Last week in response to a request from insidethegames she spoke at length about the experience and her strategies of coping with the increasingly common phenomenon of online abuse.

"There were just comments as to, ‘I only fell from two feet, why didn’t I get up?’ ‘Oh, it’s a squidgy mat, why couldn’t she carry on?’ Almost implying like I was playing on it, being a bit of a drama queen," Bradshaw said.

"In terms of falling into the report, a lot of the report was about sexism and racism.

"I’ve definitely experienced sexism in the past, but on this occasion it was very much relating to my performance.

"Mostly people were having a go because I withdrew after the pole snap. The thing that’s frustrating was the naivety towards that. I absolutely wanted to carry on. It’s a World Championship qualification and I'd prepared for this moment for the whole year.

"I’m not the kind of person to shy away from that and if I could have gone on I absolutely would have, but in terms of emotionally but also physically I was actually hurt.

"So I think just understanding the nature of the event before people make comments is really important.

"I’d struggled with abuse before, mainly about body image, how I look, relating to my personal appearance. And I think people making uninformed comments on social media - they don’t understand the effect it can have on someone.

"I am not a professional footballer. I deal with my social media, someone else doesn’t do it for me, so the chances are I’m going to read every single comment there is.

"I always just say to people, if you want to make a comment, make it to a friend, make it to your family at home, but do not go on Twitter and make a horrible remark, because it really does affect someone."

Britain's Holly Bradshaw was one of 461 athletes at this summer's World Championships in Oregon whose social media posts were monitored in an Online Abuse Study commissioned by World Athletics ©Getty Images
Britain's Holly Bradshaw was one of 461 athletes at this summer's World Championships in Oregon whose social media posts were monitored in an Online Abuse Study commissioned by World Athletics ©Getty Images

Bradshaw reflected on the abuse she has received on social media throughout her career.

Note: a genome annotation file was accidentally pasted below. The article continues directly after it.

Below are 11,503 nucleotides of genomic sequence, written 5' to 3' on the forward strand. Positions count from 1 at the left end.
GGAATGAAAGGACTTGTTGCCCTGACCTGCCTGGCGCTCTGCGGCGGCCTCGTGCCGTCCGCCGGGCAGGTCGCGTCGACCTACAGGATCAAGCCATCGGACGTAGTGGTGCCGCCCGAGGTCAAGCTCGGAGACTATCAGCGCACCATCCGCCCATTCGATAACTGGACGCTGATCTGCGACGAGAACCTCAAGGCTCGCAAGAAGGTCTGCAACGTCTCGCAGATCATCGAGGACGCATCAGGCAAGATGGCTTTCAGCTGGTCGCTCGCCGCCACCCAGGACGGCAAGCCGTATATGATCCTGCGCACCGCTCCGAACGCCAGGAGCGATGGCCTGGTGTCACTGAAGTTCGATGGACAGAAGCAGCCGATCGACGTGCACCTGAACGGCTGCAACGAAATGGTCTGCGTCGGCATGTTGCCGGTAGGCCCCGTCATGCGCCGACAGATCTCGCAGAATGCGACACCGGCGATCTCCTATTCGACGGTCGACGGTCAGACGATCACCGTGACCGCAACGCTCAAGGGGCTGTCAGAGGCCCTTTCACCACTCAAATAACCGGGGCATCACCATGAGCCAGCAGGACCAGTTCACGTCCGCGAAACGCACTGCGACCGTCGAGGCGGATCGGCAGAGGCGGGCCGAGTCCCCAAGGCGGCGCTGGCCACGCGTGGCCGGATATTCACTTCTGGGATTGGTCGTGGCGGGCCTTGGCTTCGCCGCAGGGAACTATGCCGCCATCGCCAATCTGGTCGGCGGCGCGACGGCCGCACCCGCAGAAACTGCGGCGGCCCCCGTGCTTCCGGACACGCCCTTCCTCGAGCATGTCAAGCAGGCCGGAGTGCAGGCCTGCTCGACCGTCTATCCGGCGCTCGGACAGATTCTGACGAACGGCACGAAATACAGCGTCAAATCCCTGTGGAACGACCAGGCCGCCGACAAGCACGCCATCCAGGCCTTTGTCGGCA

"I don’t think it was worse in Oregon compared to what I’d had before," she told insidethegames. "I think, given my experience, I was able to bat off what happened in Oregon, and the fact that some of my team-mates, especially Katie Nageotte, stood up and really fought back definitely made me feel a lot better.

"But I definitely feel like the abuse I received as an 18, 19, 20-year-old was a lot worse.

"I just didn’t know how to deal with it, it really affected me, it was a lot more personal, whereas this one just felt like they’d lashed out at something I’d done in terms of a competition and it didn’t feel like it was attacking me and my personal values.

"But that’s not to say it wasn’t uncalled for - it absolutely wasn’t called for. Just because you couldn’t see the physical injuries that I had didn’t mean I wasn’t hurt.

"In terms of the strategies, I would say that I have just learned as I have got older to block people as soon as they give a negative comment.

"I think a lot of the time I would go back on social media and check through them and almost that felt like advice, it was like these people who were following me were giving me advice.

"That they must be right, they must mean something. Whereas actually I have been able to distinguish between those people who are being really nice and giving me positive comments, versus those I can compartmentalise, those that are just giving their opinion where it’s not really warranted or needed.

"It’s not to say it doesn’t still affect me, because when I read a negative comment there is a part of me inside that’s like ‘that’s harmful to me.’ But I’m able to block it and just move on because I can rationalise that they probably wouldn’t say that to me if they met me in person, so they probably don’t mean what they are saying.

"I’ve had good support on this. I’ve been seeing a psychologist now for the last 10 years for multiple different things. She’s helped me to rationalise such comments.

"I also have multiple social media detoxes throughout the year, to really come away from all that.

"The report showed that the abuse was way more seen on Twitter, which I absolutely agree with. I very rarely have negative comments on Instagram.

"But on Twitter I tend to have negative comments made when I have a failure or when I don’t do so well or on body image, anything like that. People just make comments.

"So I think for me having a social media detox, especially from Twitter to get away from all that, is really, really important - something that I’ve found really useful."